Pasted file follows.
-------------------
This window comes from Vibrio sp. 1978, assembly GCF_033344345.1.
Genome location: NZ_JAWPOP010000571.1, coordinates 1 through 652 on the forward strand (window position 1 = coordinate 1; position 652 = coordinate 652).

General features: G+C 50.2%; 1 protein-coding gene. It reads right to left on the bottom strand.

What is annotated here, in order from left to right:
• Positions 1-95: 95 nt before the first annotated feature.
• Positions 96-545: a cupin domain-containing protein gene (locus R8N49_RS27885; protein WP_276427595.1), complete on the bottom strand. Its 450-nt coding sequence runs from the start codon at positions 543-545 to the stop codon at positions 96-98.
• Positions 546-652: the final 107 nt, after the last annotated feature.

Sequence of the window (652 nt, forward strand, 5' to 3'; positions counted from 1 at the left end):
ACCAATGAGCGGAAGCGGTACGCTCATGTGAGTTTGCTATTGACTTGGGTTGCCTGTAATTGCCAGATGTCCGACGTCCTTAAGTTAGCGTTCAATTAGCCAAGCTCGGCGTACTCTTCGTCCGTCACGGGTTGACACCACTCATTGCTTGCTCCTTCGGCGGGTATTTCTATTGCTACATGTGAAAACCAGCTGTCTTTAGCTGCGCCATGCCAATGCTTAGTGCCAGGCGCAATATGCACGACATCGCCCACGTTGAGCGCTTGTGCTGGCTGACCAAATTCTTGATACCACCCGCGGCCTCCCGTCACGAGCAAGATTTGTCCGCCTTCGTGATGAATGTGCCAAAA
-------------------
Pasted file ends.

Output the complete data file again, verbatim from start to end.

This window comes from Vibrio sp. 1978, assembly GCF_033344345.1.
Genome location: NZ_JAWPOP010000571.1, coordinates 1 through 652 on the forward strand (window position 1 = coordinate 1; position 652 = coordinate 652).

General features: G+C 50.2%; 1 protein-coding gene. It reads right to left on the bottom strand.

What is annotated here, in order from left to right:
• Positions 1-95: 95 nt before the first annotated feature.
• Positions 96-545: a cupin domain-containing protein gene (locus R8N49_RS27885; protein WP_276427595.1), complete on the bottom strand. Its 450-nt coding sequence runs from the start codon at positions 543-545 to the stop codon at positions 96-98.
• Positions 546-652: the final 107 nt, after the last annotated feature.

Sequence of the window (652 nt, forward strand, 5' to 3'; positions counted from 1 at the left end):
ACCAATGAGCGGAAGCGGTACGCTCATGTGAGTTTGCTATTGACTTGGGTTGCCTGTAATTGCCAGATGTCCGACGTCCTTAAGTTAGCGTTCAATTAGCCAAGCTCGGCGTACTCTTCGTCCGTCACGGGTTGACACCACTCATTGCTTGCTCCTTCGGCGGGTATTTCTATTGCTACATGTGAAAACCAGCTGTCTTTAGCTGCGCCATGCCAATGCTTAGTGCCAGGCGCAATATGCACGACATCGCCCACGTTGAGCGCTTGTGCTGGCTGACCAAATTCTTGATACCACCCGCGGCCTCCCGTCACGAGCAAGATTTGTCCGCCTTCGTGATGAATGTGCCAAAA